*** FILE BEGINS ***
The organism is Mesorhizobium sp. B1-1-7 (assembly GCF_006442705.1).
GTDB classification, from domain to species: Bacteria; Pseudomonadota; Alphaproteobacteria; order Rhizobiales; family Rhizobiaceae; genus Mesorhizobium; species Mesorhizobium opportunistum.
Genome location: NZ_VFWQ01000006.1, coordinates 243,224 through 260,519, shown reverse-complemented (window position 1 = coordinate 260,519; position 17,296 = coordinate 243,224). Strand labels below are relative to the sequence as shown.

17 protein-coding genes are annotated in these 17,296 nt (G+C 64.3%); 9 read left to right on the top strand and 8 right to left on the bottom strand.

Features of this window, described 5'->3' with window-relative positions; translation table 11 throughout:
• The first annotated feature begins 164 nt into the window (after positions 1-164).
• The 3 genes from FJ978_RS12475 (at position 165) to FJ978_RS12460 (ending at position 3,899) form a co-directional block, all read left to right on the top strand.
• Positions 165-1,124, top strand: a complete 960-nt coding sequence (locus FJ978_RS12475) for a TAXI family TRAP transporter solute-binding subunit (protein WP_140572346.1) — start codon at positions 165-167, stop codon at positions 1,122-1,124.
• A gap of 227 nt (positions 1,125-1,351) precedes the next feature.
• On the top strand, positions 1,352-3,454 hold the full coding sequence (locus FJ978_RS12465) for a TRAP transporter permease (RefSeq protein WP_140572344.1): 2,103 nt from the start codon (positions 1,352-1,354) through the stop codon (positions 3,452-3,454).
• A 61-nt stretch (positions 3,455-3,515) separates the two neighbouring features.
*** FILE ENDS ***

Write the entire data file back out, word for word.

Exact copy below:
The organism is Mesorhizobium sp. B1-1-7 (assembly GCF_006442705.1).
GTDB classification, from domain to species: Bacteria; Pseudomonadota; Alphaproteobacteria; order Rhizobiales; family Rhizobiaceae; genus Mesorhizobium; species Mesorhizobium opportunistum.
Genome location: NZ_VFWQ01000006.1, coordinates 243,224 through 260,519, shown reverse-complemented (window position 1 = coordinate 260,519; position 17,296 = coordinate 243,224). Strand labels below are relative to the sequence as shown.

17 protein-coding genes are annotated in these 17,296 nt (G+C 64.3%); 9 read left to right on the top strand and 8 right to left on the bottom strand.

Features of this window, described 5'->3' with window-relative positions; translation table 11 throughout:
• The first annotated feature begins 164 nt into the window (after positions 1-164).
• The 3 genes from FJ978_RS12475 (at position 165) to FJ978_RS12460 (ending at position 3,899) form a co-directional block, all read left to right on the top strand.
• Positions 165-1,124, top strand: a complete 960-nt coding sequence (locus FJ978_RS12475) for a TAXI family TRAP transporter solute-binding subunit (protein WP_140572346.1) — start codon at positions 165-167, stop codon at positions 1,122-1,124.
• A gap of 227 nt (positions 1,125-1,351) precedes the next feature.
• On the top strand, positions 1,352-3,454 hold the full coding sequence (locus FJ978_RS12465) for a TRAP transporter permease (RefSeq protein WP_140572344.1): 2,103 nt from the start codon (positions 1,352-1,354) through the stop codon (positions 3,452-3,454).
• A 61-nt stretch (positions 3,455-3,515) separates the two neighbouring features.